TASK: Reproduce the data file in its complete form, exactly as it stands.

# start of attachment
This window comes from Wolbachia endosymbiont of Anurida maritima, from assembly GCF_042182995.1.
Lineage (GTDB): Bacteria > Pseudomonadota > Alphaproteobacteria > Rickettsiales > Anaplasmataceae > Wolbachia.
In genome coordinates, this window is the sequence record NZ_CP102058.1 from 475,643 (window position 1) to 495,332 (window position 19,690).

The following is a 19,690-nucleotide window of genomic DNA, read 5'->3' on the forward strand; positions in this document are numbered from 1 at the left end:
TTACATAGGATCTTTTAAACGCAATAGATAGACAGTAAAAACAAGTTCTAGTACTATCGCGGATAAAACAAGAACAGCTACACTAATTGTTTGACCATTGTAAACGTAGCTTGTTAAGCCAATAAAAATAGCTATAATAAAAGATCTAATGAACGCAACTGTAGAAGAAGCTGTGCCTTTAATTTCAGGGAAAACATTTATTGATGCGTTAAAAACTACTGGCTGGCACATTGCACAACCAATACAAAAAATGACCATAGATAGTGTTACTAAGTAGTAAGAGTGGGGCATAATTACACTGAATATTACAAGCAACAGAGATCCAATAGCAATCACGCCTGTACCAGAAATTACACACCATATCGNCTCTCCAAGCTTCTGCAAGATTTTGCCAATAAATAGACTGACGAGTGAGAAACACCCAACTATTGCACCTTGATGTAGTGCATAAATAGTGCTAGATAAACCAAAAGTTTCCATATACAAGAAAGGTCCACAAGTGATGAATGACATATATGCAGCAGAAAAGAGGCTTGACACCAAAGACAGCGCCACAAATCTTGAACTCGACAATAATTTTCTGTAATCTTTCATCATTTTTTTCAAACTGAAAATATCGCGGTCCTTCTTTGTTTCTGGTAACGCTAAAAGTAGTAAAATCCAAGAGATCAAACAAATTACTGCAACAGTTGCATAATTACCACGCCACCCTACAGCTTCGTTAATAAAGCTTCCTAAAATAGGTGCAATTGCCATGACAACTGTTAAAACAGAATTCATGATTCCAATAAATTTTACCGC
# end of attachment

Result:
This window comes from Wolbachia endosymbiont of Anurida maritima, from assembly GCF_042182995.1.
Lineage (GTDB): Bacteria > Pseudomonadota > Alphaproteobacteria > Rickettsiales > Anaplasmataceae > Wolbachia.
In genome coordinates, this window is the sequence record NZ_CP102058.1 from 475,643 (window position 1) to 495,332 (window position 19,690).

The following is a 19,690-nucleotide window of genomic DNA, read 5'->3' on the forward strand; positions in this document are numbered from 1 at the left end:
TTACATAGGATCTTTTAAACGCAATAGATAGACAGTAAAAACAAGTTCTAGTACTATCGCGGATAAAACAAGAACAGCTACACTAATTGTTTGACCATTGTAAACGTAGCTTGTTAAGCCAATAAAAATAGCTATAATAAAAGATCTAATGAACGCAACTGTAGAAGAAGCTGTGCCTTTAATTTCAGGGAAAACATTTATTGATGCGTTAAAAACTACTGGCTGGCACATTGCACAACCAATACAAAAAATGACCATAGATAGTGTTACTAAGTAGTAAGAGTGGGGCATAATTACACTGAATATTACAAGCAACAGAGATCCAATAGCAATCACGCCTGTACCAGAAATTACACACCATATCGNCTCTCCAAGCTTCTGCAAGATTTTGCCAATAAATAGACTGACGAGTGAGAAACACCCAACTATTGCACCTTGATGTAGTGCATAAATAGTGCTAGATAAACCAAAAGTTTCCATATACAAGAAAGGTCCACAAGTGATGAATGACATATATGCAGCAGAAAAGAGGCTTGACACCAAAGACAGCGCCACAAATCTTGAACTCGACAATAATTTTCTGTAATCTTTCATCATTTTTTTCAAACTGAAAATATCGCGGTCCTTCTTTGTTTCTGGTAACGCTAAAAGTAGTAAAATCCAAGAGATCAAACAAATTACTGCAACAGTTGCATAATTACCACGCCACCCTACAGCTTCGTTAATAAAGCTTCCTAAAATAGGTGCAATTGCCATGACAACTGTTAAAACAGAATTCATGATTCCAATAAATTTTACCGC